Businesses speaking out, observers say
In the heated days that followed the enactment of Arizona’s controversial Senate Bill 1070 last year, illegal-immigration foes predicted that other Republican-led legislatures around the country would quickly follow suit and pass their own versions.
The GOP, after all, had made significant “tea party”-fueled gains in the 2010 elections, seizing control of 26 state legislatures, in many cases on anti-immigration platforms.
Twenty-eight states have introduced 45 immigration bills this year, according to the latest tally by the National Council of State Legislatures.
But so far, the predictions of a tidal wave of state immigration-enforcement laws haven’t panned out.
Some immigration bills are continuing to move around the country and may yet pass, particularly in Southern states such as Georgia and South Carolina, opponents of the measures said. But in Arizona and elsewhere, illegal-immigration foes in state legislatures have run into unexpectedly stiff resistance from business interests, particularly the hospitality and agricultural industries, and other political realities such as budget crises.
After Gov. Jan Brewer signed SB 1070 in April, Arizona became the target of boycotts and the state’s reputation took a beating around the nation and the world. Executives in other states, particularly those struggling to emerge from the U.S. economy’s lingering downturn, have taken notice of the ramifications.
“Finally, business has started talking,” said Muzaffar Chishti, a lawyer who monitors state and local immigration laws for the nonpartisan Migration Policy Institute. “The economic impact of this punitive legislation is beginning to weigh heavily on influential businesspeople in these states. And they are basically saying, ‘Enough is enough.’ ”
Utah, the state that has produced the most significant legislative results on the issue this year, passed a modified, Arizona-style immigration-enforcement bill. But it was only in conjunction with other more-moderate reform measures, including a state guest-worker program for immigrants.
A high-profile push in several states to force a reinterpretation of the 14th Amendment’s birthright-citizenship clause – announced with great fanfare Jan. 5 at the National Press Club in Washington – likewise has yet to gain much traction.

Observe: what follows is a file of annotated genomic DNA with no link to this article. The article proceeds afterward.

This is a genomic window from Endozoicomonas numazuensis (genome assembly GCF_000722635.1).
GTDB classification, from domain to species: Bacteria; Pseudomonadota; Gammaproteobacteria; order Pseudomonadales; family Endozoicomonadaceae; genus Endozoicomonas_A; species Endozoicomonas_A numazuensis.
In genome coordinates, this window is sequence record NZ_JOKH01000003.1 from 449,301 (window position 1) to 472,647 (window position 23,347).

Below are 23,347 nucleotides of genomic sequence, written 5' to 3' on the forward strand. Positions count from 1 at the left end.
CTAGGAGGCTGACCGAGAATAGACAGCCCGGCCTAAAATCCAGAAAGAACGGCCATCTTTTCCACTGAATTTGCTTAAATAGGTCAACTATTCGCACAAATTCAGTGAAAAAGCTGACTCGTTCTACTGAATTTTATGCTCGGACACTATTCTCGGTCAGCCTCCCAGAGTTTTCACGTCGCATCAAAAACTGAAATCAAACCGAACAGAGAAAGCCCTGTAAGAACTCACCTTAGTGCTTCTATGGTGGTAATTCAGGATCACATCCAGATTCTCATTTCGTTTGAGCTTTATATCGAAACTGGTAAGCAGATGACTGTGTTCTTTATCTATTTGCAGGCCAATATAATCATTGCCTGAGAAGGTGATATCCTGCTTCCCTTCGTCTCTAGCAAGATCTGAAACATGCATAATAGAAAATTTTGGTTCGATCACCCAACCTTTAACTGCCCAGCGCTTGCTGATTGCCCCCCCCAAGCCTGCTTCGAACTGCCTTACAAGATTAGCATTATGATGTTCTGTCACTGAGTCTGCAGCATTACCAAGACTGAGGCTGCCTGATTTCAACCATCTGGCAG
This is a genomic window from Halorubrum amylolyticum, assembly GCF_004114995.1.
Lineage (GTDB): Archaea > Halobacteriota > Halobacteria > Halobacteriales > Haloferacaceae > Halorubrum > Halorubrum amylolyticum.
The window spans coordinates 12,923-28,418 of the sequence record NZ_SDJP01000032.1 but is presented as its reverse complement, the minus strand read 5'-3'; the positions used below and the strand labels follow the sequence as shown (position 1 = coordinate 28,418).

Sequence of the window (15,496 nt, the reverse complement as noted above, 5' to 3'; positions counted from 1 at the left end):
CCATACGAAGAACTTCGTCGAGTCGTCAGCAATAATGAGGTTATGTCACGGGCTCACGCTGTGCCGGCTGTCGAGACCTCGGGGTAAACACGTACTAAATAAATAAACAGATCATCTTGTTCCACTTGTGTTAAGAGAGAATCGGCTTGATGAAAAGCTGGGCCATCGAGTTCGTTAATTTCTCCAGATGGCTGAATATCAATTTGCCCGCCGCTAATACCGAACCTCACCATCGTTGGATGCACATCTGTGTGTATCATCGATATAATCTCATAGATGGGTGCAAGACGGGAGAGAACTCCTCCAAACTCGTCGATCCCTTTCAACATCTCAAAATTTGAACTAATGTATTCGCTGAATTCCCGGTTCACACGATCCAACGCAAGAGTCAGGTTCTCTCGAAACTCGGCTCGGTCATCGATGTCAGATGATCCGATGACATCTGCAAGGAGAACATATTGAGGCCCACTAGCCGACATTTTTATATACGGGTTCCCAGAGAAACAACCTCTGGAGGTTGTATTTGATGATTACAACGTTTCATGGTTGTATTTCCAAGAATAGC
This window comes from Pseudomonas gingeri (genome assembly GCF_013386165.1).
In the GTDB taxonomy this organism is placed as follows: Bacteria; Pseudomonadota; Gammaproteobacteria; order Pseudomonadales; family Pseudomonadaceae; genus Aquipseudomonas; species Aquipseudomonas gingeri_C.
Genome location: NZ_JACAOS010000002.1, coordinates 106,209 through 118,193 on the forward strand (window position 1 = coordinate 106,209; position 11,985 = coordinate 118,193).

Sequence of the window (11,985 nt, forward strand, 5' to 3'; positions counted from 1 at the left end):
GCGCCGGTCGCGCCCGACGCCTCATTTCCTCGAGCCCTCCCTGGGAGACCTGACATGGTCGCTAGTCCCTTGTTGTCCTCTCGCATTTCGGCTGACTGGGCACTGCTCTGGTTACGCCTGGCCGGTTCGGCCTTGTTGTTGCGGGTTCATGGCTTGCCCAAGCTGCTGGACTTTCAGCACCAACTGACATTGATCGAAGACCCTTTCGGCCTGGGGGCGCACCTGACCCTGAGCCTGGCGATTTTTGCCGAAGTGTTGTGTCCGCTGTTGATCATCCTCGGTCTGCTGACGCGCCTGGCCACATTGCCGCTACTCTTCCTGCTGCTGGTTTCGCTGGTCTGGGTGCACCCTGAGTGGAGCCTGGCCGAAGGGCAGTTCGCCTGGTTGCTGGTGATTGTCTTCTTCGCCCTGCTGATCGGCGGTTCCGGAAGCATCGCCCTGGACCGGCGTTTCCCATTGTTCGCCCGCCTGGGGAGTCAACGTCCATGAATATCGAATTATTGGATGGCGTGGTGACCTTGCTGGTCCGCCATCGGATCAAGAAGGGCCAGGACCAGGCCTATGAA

The goal is to trigger a lawsuit that would determine whether the U.S.-born children of illegal immigrants are automatic citizens. Lawmakers from at least nine states have introduced bills, and the effort already appears dead in Arizona, Mississippi and South Dakota, according to the Leadership Conference on Civil and Human Rights, which is keeping tabs on the issue.
Nowhere have the failures been as stunning as in Arizona, widely viewed nationally as the petri dish of hard-line enforcement measures. The GOP-run Arizona Senate on March 17 soundly rejected five major immigration bills, including two related to birthright citizenship, in defiance of state Senate President Russell Pearce, the Mesa Republican and chief sponsor of SB 1070.
Benjamin Johnson, executive director of the American Immigration Council, an immigrant advocacy group, said states, many of which are struggling with budget problems, are coming to realize that the negative economic consequences of immigration crackdowns outweigh any short-term political gains.
“We have already seen sort of a turning of the tide in Arizona, but we’ve also seen copycat proposals fail in Colorado, in Iowa, Nebraska, New Hampshire, South Dakota, Wyoming, Kentucky,” Johnson said last week during a telephone conference call with reporters.
A report released Thursday by the Center for American Progress, a liberal Washington think tank, says Arizona’s economy would take a $49 billion hit if all undocumented workers left the state as a result of SB 1070’s attrition-through- enforcement policy or deportation. State revenue would shrink by 10.1 percent and 581,000 jobs held by both immigrants and U.S.-born workers would disappear, the report said.